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on 4 September 2009
The author deals with a wealth of issues in one slender volume - it's a fascinating up to date description + explanation of the rise of certain popularist (planning) policies in the UK, copied mostly from the US, which have or are having a negative effect on the towns and cities we live in. And the fact that these decisions are so unpublicised, we are sleep walking into a "clean + safe" yet extremely paranoid and unhappy world. This book made me angry and frustrated - a must read for anyone wondering where the "public" spaces are and who and what "public" bodies control these spaces. Clearly written and concise, and not at all boring or text booky (a book about planning policies??) it explains the links between and consequences of market lead planning decisions, and makes all the issues extremely relevant to every one of us. I now actually want to read alot more about the subject...
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on 20 July 2009
The importance of this book cannot be overlooked. It is about how growing security, from CCTV to gated developments, is a manifestation of a paranoia that has arisen in society over the past generation. This fear, the author points out, does not correspond to a steady rise in crime, which has in fact gone down. Instead, it can be traced to factors such as the deregulation of the finance markets in the eighties, soaring property prices and boom and bust, as well as policies on crime and anti-social behaviour. Written in an accessible but compelling style it draws together changes in policy with the emotional effects these can have on our lives. By making use of the opinions of experts as well as testimonies of the communities most affected by the changes, the book, which is based on a journey around Britain, clarifies just how these changes happened. For those of us who wonder why all our high streets look the same, or pass a shop or housing that has been empty for some time, when there is a housing crisis, the answers point to the unregulated property economy adopted by the Labour government. The book is important because it also focusses on alternative European models of civic space that could be adopted in the UK. In short it addresses issues of personal well-being that affect society as a whole.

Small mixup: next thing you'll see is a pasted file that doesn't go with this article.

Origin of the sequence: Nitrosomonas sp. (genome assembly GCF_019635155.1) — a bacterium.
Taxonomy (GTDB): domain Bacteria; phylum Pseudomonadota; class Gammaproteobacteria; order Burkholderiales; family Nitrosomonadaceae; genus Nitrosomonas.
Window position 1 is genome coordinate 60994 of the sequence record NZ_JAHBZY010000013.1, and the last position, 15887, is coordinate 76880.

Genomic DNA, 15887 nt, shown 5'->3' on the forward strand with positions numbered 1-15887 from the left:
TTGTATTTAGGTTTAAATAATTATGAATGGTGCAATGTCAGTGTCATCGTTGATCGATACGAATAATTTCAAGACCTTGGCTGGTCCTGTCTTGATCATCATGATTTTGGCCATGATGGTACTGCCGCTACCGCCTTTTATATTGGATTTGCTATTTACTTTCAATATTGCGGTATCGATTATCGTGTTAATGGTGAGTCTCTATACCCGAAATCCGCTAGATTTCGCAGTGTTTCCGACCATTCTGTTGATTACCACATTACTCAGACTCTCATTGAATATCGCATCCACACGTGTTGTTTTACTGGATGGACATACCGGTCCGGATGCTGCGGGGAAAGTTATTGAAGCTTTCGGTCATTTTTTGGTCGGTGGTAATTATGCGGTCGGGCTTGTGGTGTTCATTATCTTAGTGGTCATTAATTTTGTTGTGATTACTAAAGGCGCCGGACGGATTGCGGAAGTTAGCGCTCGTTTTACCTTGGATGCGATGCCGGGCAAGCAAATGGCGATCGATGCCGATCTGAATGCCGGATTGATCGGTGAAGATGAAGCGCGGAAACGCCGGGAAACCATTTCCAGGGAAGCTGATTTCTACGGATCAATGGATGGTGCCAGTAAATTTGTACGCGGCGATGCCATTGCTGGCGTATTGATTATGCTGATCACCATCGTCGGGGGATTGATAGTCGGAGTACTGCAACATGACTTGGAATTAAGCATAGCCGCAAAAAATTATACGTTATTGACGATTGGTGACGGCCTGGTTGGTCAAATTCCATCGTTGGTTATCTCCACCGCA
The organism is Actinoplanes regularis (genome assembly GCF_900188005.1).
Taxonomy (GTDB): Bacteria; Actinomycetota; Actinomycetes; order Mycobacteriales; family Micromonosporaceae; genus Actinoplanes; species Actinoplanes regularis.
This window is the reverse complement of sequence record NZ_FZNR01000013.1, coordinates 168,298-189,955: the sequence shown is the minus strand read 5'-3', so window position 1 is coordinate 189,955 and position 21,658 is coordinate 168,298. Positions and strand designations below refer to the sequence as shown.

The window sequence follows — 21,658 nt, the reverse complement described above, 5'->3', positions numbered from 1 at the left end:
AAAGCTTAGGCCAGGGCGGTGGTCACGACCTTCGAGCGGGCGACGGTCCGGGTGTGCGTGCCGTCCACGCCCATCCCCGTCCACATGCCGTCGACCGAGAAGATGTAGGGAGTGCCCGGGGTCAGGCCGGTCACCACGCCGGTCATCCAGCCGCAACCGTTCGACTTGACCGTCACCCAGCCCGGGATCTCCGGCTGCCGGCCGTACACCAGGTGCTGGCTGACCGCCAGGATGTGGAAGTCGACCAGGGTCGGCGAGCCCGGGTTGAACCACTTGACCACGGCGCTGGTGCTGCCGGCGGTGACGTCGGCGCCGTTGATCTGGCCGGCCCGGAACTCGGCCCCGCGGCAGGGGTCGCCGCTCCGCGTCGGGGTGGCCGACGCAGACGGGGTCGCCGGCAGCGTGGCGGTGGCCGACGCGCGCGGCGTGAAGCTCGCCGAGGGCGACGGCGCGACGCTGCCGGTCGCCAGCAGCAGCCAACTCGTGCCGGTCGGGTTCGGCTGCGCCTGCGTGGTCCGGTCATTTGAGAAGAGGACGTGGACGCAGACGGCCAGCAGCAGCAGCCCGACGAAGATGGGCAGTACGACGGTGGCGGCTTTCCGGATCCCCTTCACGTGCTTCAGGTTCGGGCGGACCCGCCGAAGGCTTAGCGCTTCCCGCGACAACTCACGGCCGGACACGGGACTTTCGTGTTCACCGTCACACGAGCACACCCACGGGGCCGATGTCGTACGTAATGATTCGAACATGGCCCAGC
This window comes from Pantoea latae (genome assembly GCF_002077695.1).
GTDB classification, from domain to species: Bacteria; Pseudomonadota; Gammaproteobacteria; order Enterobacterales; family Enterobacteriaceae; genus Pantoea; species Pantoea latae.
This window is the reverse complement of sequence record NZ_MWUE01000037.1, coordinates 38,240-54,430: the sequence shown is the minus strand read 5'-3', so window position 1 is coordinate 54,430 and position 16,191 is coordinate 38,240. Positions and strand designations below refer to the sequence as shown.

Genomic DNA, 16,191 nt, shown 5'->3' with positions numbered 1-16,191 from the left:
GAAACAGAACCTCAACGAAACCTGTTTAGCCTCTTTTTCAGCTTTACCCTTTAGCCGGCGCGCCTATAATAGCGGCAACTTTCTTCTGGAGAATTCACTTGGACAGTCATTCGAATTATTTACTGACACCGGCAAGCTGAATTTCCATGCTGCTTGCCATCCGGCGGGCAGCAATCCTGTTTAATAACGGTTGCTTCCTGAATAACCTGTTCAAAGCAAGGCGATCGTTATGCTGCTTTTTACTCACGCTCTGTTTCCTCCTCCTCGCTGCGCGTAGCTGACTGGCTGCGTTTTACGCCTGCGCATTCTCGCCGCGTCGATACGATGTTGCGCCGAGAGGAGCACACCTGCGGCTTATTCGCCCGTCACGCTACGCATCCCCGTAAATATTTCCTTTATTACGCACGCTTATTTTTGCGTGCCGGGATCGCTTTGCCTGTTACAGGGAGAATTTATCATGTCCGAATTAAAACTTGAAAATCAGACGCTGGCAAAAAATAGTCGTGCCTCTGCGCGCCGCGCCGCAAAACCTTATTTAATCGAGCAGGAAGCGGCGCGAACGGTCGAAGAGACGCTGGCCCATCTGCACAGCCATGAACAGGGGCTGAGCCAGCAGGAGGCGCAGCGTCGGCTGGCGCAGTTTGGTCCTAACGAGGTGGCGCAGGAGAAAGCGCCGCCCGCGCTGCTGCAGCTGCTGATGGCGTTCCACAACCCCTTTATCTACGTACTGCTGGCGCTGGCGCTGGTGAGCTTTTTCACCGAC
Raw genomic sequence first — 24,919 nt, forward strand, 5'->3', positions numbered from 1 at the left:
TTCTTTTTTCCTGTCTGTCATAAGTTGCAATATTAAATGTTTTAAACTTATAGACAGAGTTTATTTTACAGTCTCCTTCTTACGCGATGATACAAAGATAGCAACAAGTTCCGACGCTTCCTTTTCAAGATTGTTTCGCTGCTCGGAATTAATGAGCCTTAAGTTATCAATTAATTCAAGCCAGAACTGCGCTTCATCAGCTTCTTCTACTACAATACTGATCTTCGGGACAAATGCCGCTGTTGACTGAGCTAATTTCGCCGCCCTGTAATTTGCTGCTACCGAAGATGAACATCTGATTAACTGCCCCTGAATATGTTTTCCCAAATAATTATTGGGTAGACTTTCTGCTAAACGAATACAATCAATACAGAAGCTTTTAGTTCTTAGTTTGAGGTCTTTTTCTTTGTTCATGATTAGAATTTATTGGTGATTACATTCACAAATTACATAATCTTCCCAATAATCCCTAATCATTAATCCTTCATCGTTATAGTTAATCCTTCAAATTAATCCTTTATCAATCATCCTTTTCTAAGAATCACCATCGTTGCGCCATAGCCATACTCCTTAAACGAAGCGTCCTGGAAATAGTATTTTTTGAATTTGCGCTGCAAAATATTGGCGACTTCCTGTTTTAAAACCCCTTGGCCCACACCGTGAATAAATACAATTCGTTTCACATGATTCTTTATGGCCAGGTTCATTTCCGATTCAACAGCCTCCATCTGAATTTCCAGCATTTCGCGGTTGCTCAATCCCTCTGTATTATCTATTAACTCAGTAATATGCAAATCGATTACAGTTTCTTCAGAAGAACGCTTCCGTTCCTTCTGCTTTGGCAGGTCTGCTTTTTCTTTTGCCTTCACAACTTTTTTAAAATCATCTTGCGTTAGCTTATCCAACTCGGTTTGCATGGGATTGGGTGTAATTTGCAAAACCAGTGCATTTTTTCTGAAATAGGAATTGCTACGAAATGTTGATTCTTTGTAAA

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on 7 February 2010
An important book full of insight and understanding into the way that society and its design have been forcefully changed since the early 1980s. I knew about many of the individual subjects and have lived in parts of the country watching the errors that have been made. I'm a doctor and have spoken with the people looked on as dregs of society, and simply are not. I've lived in places where the design of the town has wrecked the interactions of people themselves. I've watched as commercial giants have told us what we want and how we want it in our town.
A brilliant breath of air, simply writing it all down. I have ordered a pile more of these books and will be giving them out to our planning department. Ground Control goes through the important factors in our lives and we should all get going to do something about it. Excellent.
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on 3 September 2010
The reviews I've read submitted by readers were very mixed - some felt that Anna Minton hadn't offered solutions to the problems raised in the book, others thought she had. For me whether or not Anna Minton offered solutions isn't important - in my opinion, what is important is that she's highlighted the dangerous way things are going in the UK in regard to gated cities, surveillance etc. The developers say it's all in the name of progress, but as she points out, it's the bottom line that counts. The sad thing is that so many people accept what's taking place - we can only hope they'll begin to think otherwise before it's too late.
Mark Dene
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VINE VOICEon 17 January 2011
Every few years I come across a book on cities that I really enjoy. The first was Jane Jacob's Life & Death of Great American Cities and then it was Leadville by Edward Platt. This is just as invigorating and thought-provoking.

I reported on the Paddington Basin development that Minton describes in my capacity of editor of the local community website. It was so hard to challenge the developers because they pushed up surrounding property prices (which is seen as a universal good). I also worked for a City law firm in Broadgate, which was the most depressing time of my professional life. I've revisited Canary Wharf in recent years, and it makes me nauseous.